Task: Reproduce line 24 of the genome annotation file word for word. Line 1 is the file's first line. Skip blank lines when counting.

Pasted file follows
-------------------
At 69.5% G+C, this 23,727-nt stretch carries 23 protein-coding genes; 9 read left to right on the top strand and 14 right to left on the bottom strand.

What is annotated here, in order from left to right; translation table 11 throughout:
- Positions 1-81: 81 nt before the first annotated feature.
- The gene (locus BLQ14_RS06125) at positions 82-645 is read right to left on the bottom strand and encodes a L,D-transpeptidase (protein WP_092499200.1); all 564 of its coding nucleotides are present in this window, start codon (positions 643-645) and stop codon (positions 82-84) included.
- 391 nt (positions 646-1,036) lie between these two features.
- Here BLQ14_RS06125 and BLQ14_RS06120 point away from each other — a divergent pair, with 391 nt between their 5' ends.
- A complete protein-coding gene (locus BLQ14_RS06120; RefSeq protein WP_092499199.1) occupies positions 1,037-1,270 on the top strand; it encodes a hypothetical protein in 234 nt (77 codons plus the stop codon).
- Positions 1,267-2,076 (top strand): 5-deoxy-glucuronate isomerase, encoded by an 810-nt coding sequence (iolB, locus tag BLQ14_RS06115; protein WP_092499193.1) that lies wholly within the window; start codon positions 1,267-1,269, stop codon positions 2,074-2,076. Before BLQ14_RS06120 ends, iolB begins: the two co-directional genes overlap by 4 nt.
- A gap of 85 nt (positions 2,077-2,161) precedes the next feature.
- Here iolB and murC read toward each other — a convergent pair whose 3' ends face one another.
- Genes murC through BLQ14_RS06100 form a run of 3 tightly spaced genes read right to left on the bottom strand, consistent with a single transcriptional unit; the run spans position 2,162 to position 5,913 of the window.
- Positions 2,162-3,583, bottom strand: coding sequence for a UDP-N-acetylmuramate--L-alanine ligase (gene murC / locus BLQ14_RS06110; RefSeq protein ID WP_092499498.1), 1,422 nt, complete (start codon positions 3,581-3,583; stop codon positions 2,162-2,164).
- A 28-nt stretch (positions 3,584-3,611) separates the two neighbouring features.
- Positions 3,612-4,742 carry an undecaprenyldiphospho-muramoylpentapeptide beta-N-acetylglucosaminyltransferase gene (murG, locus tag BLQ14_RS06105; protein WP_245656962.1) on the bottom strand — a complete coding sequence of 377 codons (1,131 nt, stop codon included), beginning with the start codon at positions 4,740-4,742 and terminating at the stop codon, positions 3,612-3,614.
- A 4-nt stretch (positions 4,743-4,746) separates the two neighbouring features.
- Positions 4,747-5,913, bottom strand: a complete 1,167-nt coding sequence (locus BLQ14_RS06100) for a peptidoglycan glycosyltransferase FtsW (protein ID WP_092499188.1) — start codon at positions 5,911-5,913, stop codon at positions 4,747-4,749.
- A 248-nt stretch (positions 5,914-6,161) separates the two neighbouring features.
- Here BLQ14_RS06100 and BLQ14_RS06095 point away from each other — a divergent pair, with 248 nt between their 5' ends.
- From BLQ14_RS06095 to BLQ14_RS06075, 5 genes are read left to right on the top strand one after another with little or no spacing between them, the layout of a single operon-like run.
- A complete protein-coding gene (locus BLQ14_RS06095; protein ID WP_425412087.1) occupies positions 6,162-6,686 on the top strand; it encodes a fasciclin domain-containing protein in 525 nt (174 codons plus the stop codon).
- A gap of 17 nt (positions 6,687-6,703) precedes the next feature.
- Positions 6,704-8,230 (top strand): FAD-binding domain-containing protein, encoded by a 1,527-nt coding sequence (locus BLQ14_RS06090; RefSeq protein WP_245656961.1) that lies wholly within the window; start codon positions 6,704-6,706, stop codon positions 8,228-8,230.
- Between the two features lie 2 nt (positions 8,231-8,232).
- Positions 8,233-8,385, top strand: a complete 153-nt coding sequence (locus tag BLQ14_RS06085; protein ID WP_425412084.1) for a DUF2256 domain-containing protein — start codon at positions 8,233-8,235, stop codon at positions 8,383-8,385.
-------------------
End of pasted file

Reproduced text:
- Positions 8,233-8,385, top strand: a complete 153-nt coding sequence (locus tag BLQ14_RS06085; protein ID WP_425412084.1) for a DUF2256 domain-containing protein — start codon at positions 8,233-8,235, stop codon at positions 8,383-8,385.